South Social Film Festival

‘Cinema. Sounds. Flavours.’

The extraordinary thing about the power of cinema is its ability to unite a group of random strangers. For 90 minutes it can unite a disparate group – no matter their age, background, race – for those 90 minutes they are on the same journey. It may take slightly different forms and may be more appreciated by some rather than others, but they’ve all bought the same ticket for a one-way adventure. Now what if you enhanced that experience even further? What if you hired a venue in London, showed a film from another nation but also provided the audience with food and music from that nation to make it a fully immersive event. That’s what Paola Melli, director of South Social Film Festival, has done. In fact she’s been doing it for the past two years.

This year’s venue is Theatre Peckham (SE5 7SD) after a residency at the Cinema Museum in Elephant & Castle. Doors open at 6pm, upon arrival,the airy foyer space begins to be quickly filled with fellow cinephiles who are there for an ‘immersive movie, music and dining experience’.  The previous event was ‘Greece’, this month’s was ‘Norway.’ Unsurprisingly menu on offer was gloriously seafood-heavy and truly exquisite – a buffet of salads and various tasty bites. If you can’t take your audience to Norway why not bring Norway to them!

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The screening was to be the truly delightful dramedy ‘Going West’. The film, bout a widowed transgender father accompanying his son on a road trip to take the last ever quilt the mother had made to a competition on the other side of the country, is indicative of the films that the festival shows. It’s a carefully curated range of independent foreign cinema, each one deserving of a larger audience than its UK distribution may have allowed it so far.

‘Going West’, for instance, had only been shown in the UK twice before (at London Film Festival and BFI Flare). During a conversation with the film’s director, H.M Dahlsbakken, it was clear how personal and beloved the film is to him. First of all the very fact he’d flown over from Norway just to attend the event and speak about the film speaks volumes about the reach of the festival and how personal the festival’s screenings are. His diverse filmography is united by his want to ‘explore the different humans conditions’ – something that is truly reflected with ‘Going West’ both behind and in front of the screen. The film is a product of a ‘circle of trust’, made in 15 days, with Dahlsbakken working with family and friends to produce a caring and sensitivity told film that has its fair share of hilarious comedy.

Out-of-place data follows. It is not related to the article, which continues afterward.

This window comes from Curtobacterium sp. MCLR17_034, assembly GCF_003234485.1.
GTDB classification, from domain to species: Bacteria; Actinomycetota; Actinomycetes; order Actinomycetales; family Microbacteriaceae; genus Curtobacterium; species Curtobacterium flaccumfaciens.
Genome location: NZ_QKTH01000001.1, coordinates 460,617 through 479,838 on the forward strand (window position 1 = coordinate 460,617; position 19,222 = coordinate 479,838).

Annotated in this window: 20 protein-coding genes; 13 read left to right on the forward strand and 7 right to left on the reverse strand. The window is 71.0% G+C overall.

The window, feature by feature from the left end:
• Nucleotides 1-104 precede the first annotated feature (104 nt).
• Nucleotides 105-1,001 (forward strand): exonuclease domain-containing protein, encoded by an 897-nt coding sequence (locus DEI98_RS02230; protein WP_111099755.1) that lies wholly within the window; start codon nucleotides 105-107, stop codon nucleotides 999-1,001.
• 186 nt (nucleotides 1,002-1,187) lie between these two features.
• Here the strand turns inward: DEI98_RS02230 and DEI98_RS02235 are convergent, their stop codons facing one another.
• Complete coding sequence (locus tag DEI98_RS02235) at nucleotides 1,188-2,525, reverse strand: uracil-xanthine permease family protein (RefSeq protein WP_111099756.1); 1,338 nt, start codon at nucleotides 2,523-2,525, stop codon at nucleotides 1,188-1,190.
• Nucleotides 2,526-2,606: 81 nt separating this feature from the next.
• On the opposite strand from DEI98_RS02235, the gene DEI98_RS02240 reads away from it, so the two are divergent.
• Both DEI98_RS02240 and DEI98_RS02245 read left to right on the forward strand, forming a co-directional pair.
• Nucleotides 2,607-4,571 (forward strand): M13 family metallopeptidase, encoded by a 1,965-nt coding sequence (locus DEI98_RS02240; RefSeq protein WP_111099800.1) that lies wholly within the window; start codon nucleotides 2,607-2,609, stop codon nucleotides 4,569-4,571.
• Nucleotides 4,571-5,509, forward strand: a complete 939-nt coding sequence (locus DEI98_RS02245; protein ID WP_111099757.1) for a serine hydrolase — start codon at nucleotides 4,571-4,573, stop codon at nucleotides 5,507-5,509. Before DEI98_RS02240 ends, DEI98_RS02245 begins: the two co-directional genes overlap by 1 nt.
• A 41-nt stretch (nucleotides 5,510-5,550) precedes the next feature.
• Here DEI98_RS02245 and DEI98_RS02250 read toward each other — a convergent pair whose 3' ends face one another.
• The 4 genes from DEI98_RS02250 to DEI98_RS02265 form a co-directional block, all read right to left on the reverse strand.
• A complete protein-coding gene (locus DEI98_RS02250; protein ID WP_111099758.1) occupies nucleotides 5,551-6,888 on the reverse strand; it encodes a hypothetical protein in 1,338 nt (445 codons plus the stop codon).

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Music then commenced in the theatre itself at 7.15 courtesy of London-based, Norwegian-born EERA (Anna Lena Bruland). Her slice of alternative pop complimented the film and the tone of the evening in general – cinematic, hypnotic and slightly haunting. Her songs are similarly personal to her and feel rooted in life experiences. A brief break and then the film began.

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After the film, which was greeted and concluded with a very warm reception, a Q&A with Dahlsbakken was conducted by Paola. His status as a director to keep an eye on quickly became apparent, especially as he seems like a man on a mission with three films currently on the go. The first is an erotic thriller, the second a 1920s set gangster musical with contemporary music and the third a secretive improve project. The questions asked by the audience revealed the audience’s high level of cine-literacy and were also indicative of the film’s ethos. A night at South Social Film Festival is truly one for London’s ‘diversifying diaspora, hungry cinephiles and inquisitive minds.’

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With only four more screenings taking place this year – you’d better keep an eye out here for more info on the next one!

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